Brand manufacturers again seek to stop any balancing of their market strength
Press release - Competitiveness & Single Market
25 February 2021
Reacting to the multinational brand lobby group AIM’s call for an EU market investigation of retail alliances, EuroCommerce Director-General Christian Verschueren and Independent Retail Europe Director-General Else Groen have issued the following joint statement:
Europe’s retailers and wholesalers operate in a limited number of countries, and in a highly competitive market, with high fixed costs and low margins of 1-3%. Retail Alliances help create efficiencies and synergies in sourcing in the single market when dealing with powerful multinational brand suppliers who operate across the globe and enjoy margins some ten times higher than those of retailers. These suppliers are constantly presenting retailers with price increases bearing little connection to the product or the cost of producing it. Retail alliances also help mitigate the negative impact of territorial supply constraints imposed by large brand suppliers, which fragment the single market and lead to often significant and unjustified price differences across Europe. European retail alliances are all subject to clear governance principles to ensure compliance with EU and national regulation, including competition rules.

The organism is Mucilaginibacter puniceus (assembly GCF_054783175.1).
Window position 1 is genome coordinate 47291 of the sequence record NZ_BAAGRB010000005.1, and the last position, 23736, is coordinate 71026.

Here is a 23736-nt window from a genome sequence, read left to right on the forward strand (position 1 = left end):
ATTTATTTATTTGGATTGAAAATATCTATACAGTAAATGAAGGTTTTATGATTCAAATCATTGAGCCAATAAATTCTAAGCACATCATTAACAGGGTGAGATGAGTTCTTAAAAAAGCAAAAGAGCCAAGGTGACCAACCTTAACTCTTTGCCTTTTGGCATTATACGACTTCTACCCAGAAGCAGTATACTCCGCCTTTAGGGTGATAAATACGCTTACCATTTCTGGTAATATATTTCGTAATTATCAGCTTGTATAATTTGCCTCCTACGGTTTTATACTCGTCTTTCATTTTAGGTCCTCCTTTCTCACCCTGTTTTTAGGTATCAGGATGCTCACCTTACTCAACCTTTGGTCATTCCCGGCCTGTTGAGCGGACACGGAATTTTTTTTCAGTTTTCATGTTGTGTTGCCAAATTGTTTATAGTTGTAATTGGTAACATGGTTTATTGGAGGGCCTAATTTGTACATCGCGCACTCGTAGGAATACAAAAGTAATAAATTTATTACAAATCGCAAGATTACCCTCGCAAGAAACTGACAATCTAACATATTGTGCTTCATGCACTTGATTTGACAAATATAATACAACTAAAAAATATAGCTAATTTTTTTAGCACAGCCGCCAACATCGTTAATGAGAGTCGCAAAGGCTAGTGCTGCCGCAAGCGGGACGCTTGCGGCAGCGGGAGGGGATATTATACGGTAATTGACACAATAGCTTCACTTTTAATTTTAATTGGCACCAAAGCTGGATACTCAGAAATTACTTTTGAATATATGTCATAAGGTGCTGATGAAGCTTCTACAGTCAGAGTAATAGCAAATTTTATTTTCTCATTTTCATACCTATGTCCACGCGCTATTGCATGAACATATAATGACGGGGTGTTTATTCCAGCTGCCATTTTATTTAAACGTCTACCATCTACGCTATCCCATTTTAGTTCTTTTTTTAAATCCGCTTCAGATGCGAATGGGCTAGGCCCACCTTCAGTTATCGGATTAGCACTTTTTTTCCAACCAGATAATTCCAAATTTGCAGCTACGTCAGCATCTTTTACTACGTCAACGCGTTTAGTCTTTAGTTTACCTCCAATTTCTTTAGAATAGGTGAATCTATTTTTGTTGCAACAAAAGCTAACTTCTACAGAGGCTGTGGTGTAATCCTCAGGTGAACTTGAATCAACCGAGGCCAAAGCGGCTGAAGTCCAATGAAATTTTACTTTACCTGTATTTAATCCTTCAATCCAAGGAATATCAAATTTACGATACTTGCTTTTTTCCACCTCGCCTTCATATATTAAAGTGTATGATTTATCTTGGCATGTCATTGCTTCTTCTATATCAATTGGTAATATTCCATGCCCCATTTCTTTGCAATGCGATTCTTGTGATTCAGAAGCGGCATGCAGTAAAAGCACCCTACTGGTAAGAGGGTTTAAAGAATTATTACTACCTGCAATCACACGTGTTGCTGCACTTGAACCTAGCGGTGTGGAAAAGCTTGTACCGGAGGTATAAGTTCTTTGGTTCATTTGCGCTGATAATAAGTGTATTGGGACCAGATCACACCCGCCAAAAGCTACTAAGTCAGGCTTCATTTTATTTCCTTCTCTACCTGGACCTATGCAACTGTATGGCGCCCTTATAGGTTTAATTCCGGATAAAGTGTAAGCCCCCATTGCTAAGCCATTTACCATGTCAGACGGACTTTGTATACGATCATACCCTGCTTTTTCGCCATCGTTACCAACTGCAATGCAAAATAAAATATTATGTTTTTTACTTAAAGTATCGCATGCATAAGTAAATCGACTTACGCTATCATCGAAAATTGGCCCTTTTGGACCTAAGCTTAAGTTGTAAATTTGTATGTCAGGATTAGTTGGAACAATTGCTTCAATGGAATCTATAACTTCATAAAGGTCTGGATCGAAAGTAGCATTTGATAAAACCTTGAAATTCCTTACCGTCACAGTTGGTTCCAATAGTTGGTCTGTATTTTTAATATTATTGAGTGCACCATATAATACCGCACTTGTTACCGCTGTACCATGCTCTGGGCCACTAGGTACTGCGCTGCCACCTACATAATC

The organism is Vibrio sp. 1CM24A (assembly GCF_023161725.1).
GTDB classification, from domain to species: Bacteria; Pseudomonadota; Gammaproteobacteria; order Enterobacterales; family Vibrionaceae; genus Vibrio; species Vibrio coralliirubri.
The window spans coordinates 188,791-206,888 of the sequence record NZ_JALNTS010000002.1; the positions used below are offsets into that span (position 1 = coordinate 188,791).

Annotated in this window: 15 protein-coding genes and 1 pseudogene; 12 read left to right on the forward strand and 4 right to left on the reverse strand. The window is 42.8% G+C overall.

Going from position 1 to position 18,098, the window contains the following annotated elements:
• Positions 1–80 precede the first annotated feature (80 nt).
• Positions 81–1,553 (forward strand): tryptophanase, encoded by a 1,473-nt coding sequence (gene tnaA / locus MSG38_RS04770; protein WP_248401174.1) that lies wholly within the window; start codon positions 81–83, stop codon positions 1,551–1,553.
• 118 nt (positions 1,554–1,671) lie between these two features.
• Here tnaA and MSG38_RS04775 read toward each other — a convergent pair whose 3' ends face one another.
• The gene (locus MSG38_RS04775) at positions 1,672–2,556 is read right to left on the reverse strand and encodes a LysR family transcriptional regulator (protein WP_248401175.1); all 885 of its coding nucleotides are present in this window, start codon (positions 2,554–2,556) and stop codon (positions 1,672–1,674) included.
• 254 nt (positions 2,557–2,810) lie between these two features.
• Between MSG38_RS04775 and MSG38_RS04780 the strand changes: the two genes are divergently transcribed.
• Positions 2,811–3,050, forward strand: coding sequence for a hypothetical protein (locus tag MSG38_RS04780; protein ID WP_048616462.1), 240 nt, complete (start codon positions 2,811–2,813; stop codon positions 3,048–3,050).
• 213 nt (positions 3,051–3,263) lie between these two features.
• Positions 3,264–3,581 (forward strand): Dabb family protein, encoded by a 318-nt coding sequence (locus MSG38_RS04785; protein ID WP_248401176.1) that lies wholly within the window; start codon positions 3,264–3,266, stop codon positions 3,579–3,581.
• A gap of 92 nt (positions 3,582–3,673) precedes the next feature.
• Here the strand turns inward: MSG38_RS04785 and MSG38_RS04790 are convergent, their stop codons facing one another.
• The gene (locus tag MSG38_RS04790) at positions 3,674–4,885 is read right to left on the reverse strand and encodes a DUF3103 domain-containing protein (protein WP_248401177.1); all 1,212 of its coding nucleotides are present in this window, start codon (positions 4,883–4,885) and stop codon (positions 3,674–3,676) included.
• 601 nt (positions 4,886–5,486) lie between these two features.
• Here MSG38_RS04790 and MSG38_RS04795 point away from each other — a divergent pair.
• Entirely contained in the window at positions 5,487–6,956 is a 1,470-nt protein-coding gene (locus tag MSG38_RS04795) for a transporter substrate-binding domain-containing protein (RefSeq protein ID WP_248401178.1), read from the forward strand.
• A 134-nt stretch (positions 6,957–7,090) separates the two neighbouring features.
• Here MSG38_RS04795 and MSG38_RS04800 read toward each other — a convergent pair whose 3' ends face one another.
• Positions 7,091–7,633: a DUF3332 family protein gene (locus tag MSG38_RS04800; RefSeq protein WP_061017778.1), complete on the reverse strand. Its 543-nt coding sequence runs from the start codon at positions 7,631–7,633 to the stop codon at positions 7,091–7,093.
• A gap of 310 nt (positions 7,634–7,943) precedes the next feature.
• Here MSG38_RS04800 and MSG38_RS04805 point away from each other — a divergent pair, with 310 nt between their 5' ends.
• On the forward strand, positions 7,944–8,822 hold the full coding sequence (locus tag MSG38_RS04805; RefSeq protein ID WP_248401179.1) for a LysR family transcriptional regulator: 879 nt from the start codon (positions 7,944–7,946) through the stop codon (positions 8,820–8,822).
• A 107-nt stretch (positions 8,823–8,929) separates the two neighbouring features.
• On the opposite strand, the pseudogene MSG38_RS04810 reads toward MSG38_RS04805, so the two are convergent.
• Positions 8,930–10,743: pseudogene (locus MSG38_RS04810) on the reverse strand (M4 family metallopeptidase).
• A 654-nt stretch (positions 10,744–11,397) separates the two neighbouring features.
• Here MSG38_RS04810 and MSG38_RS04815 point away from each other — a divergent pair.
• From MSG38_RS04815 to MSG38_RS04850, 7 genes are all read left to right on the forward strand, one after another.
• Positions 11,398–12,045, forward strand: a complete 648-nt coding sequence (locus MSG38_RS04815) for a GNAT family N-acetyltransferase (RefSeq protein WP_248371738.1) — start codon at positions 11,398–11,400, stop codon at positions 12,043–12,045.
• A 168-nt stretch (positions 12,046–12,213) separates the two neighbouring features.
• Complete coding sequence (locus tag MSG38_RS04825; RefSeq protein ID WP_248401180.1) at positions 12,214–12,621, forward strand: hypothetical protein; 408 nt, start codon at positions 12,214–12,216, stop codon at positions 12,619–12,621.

Last year in response to a call from the European Parliament, the Commission’s Joint Research Centre produced a report with very clear findings – that retail alliances can help competition by generating efficiencies and providing a countervailing force against large brand manufacturers, and thus lead to lower consumer prices. In November 2019, Commission Executive Vice-President Margrethe Vestager unequivocally recognised the pro-competitive effects of European retail and wholesale alliances: “Buying alliances between retailers have become a key component of grocery supply chains. They can bring lower prices to consumers for food and personal care brands that they purchase daily.”
Consumers have a wide set of competing options when they do their shopping. They will shop where price, convenience and availability of products makes most sense for them – be it online or offline. Retailers cannot thus be considered as ‘gatekeepers’ controlling access to the markets in which they operate: in a highly competitive market, a retailer who does not have a product on its shelf risks the customer simply going to a competitor. This is particularly true for the ‘must-have’ products supplied by increasingly concentrated multinational brand suppliers. They promote these products heavily, and increasingly sell their products direct to consumers in competition with retailers.